We continued to watch and wait. A vein twitched along my eye when Hughie’s cell phone trilled at eleven on the dot.

The thumbs-up he gave me confirmed it was the FBI operations team up in Westchester County that was surveilling Candelerio. Aerial and ground teams had been covering the Dominican for the last week. This morning we’d brought every local PD from Westchester and the Bronx into the loop in case there was some unforeseen detour and we had to do a traffic stop.

“Candelerio is rolling, headed out toward the Saw Mill River Parkway right on schedule,” Hughie said, ending the call. “ETA in thirty. Get this, though. Our spotter said his wife and three girls are with him, and they’re all dressed up.”

I frowned. We were already doing the arrest in a public place. Having Candelerio’s family around would only make things even more complicated.

“Dressed up?” I said. “He’s bringing his family to meet Perrine?”

McDonough shrugged.

“Who knows with a family of drug dealers?” he said. “Maybe meeting the Sun King is like meeting real royalty to them. How many opportunities do you get to have an audience with a king?”

I went back to my window perch. I pinned the glasses onto every car that slowed, onto every pedestrian who walked past on the sidewalk. With Candelerio on the way, it meant that Perrine would be coming along any moment now.

My heart fluttered into my throat as a kitted-out black Escalade suddenly pulled up in front of the restaurant. A back door popped open, and out came three men. I tried to spot faces, but all I caught were Yankees baseball caps and aviator sunglasses before the three were inside.

“Did anybody see? Is it Perrine? Can anyone confirm ID?” I frantically called over the radio.

“Negative. No confirmation,” called the DEA SWAT.

“Not sure,” called a cop from the team at the restaurant’s rear. “They went in too fast.”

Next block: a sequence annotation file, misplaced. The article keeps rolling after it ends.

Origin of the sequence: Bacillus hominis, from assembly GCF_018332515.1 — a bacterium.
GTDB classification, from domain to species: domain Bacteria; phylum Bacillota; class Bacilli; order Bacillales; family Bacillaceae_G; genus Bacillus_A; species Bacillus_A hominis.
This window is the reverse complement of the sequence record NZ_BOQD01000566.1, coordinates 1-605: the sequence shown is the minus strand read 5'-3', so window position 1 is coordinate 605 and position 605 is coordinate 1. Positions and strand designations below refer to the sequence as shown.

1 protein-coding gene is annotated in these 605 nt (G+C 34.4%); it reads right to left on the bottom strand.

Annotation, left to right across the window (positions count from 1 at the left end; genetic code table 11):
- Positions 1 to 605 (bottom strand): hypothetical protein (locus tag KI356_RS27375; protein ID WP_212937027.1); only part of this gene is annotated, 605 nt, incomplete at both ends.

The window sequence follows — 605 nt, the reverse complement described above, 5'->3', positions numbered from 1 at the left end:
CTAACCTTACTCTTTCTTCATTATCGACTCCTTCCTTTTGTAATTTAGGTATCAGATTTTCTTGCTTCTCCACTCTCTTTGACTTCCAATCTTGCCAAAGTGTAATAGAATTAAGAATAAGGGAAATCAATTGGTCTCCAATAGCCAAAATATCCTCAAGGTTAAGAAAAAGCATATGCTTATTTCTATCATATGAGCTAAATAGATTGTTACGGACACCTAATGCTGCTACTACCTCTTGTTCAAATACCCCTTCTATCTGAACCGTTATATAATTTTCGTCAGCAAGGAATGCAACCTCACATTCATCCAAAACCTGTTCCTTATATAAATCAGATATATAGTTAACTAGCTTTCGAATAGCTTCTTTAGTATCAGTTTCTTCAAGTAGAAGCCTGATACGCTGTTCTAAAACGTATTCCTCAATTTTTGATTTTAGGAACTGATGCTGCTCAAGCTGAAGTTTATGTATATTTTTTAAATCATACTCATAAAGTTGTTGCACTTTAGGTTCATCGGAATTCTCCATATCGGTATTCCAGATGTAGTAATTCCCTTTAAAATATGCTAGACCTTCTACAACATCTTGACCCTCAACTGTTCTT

“Damn it,” I said as Hughie whistled by the window.

“Mike, movement. Six o’clock,” he said.

I panned the glasses back to the restaurant, where a dark-skinned Dominican waitress with big silver hoop earrings and short black hair was stepping out onto the sidewalk.

The attractive Rihanna look-alike was named Valentina Jimenez, and she was a cousin of the informant who was helping us out on the case. She’d come out to give us the signal. If Valentina lit a cigarette, it would mean that she had spotted Perrine.

I watched her intently as she stood in front of the restaurant, looking up and down the street.

“Stand by,” I said into the radio, ready to give the other teams the green light.

That’s when it happened.

Valentina did something, but it wasn’t lighting a cigarette.

She glanced back into the restaurant and then bolted in her high heels at top speed down Saint Nicholas Avenue as though she were running for her life.

Copyright © 2012 by James Patterson

Read by Bobby Cannavale & Jay Snyder

Bobby Cannavale was nominated for a Tony Award for his performance in Mauritius. On television, Bobby won an Emmy for his performance in Will & Grace. Bobby's film credits include The Station Agent, Snakes on a Plane, The Bone Collector, and Washington Heights.

Jay Snyder has performed on Broadway and Off-Broadway, regional theater, television, film, and has been working in the voice-over industry.

Audio Excerpts (MP3)
Clip #1
Prologue to Chapter 4
Clip #2
Chapters 5 to 10
Clip #3
Chapters 11 to 16
Clip #4
Chapters 17 to 22